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Scientists Can Now Read Jellyfish Minds To See What Happens In Their Daily Lives
By Mikelle Leow, 29 Nov 2021
Photo 54886836 © Andrei Iancu | Dreamstime.com
For years, scientists have studied animals like mice and worms in labs due to their evolutionary similarities with humans. More mysterious are jellyfish, whose neural activities are scattered throughout their bodies instead of concentrated in one spot.
Now, a Caltech team has found a way to actually see what goes on in their minds when jellyfish process things. The findings were recently published in the Cell scientific journal.
The scientists genetically modified tiny jellyfish called Clytia hemisphaerica, measuring just one centimeter (0.39 inches) in diameter when fully grown, to have neurons that glow with fluorescent light when those parts are busy.
The jellyfish’s transparent bodies meant that the team could truly witness their brains working when the creatures were swimming, feeding, or escaping predators, and how those neural systems controlled their behaviors.
“Jellyfish are an important point of comparison because they’re so distantly related [to humans],” explains postdoctoral scholar and study co-author Brady Weissbourd in a statement obtained by SciTechDaily. “They let us ask questions like, are there principles of neuroscience shared across all nervous systems? Or, what might the first nervous systems have looked like?”
Weissbourd details that this distant study of nature could even inspire biological innovations like “exciting platforms for systems neuroscience,” given the creatures’ dispersed brain matter.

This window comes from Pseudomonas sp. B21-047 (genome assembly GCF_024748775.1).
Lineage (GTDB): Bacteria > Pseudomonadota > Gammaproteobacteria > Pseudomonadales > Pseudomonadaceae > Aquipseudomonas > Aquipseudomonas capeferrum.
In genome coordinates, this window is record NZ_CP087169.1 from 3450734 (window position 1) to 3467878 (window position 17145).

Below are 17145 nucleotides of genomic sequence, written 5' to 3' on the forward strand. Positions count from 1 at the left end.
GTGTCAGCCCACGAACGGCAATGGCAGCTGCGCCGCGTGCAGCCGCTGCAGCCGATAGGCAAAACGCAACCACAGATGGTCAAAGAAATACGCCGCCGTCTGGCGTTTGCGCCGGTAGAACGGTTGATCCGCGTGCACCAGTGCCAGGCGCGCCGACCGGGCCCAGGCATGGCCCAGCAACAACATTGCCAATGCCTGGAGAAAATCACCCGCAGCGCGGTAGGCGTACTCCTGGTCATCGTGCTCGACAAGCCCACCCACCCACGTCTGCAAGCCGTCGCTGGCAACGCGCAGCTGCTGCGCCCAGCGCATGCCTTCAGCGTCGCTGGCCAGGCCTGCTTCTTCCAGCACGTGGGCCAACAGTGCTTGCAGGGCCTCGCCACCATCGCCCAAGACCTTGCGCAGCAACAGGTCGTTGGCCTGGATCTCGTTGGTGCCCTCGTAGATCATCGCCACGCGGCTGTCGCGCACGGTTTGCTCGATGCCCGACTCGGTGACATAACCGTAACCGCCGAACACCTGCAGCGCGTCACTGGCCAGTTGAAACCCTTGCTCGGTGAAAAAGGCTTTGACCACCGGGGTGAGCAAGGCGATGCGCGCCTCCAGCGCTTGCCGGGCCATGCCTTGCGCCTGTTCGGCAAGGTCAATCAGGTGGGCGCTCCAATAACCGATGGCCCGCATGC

The team was interested to see how certain body parts could operate on their own when, say, a jellyfish mouth was surgically removed from the body. The mouth ended up “eating” autonomously, since the jellyfish didn’t have a centralized brain.
In fact, neural activity seemed to be split into “wedges like slices of a pizza,” describes David J. Anderson, one of the researchers. “When a jellyfish snags a brine shrimp with a tentacle, the neurons in the ‘pizza slice’ nearest to that tentacle would first activate, which in turn caused that part of the umbrella to fold inward, bringing the shrimp to the mouth.”
Anderson adds that people wouldn’t be able to observe this process normally, “even with a microscope,” but the illuminating neurons make this possible.
Moving forward, the team hopes to understand how jellyfish brains operate on a whole, rather than just as autonomous “pizza slices.”
“In the context of food passing, understanding how the tentacles, umbrella, and mouth all coordinate with each other lets us get at more general problems of the function of modularity within nervous systems and how such modules coordinate with each other,” says Anderson. “The ultimate goal is not only to understand the jellyfish nervous system but to use it as a springboard to understand more complex systems in the future.”
[via SciTechDaily, cover photo 54886836 © Andrei Iancu | Dreamstime.com]
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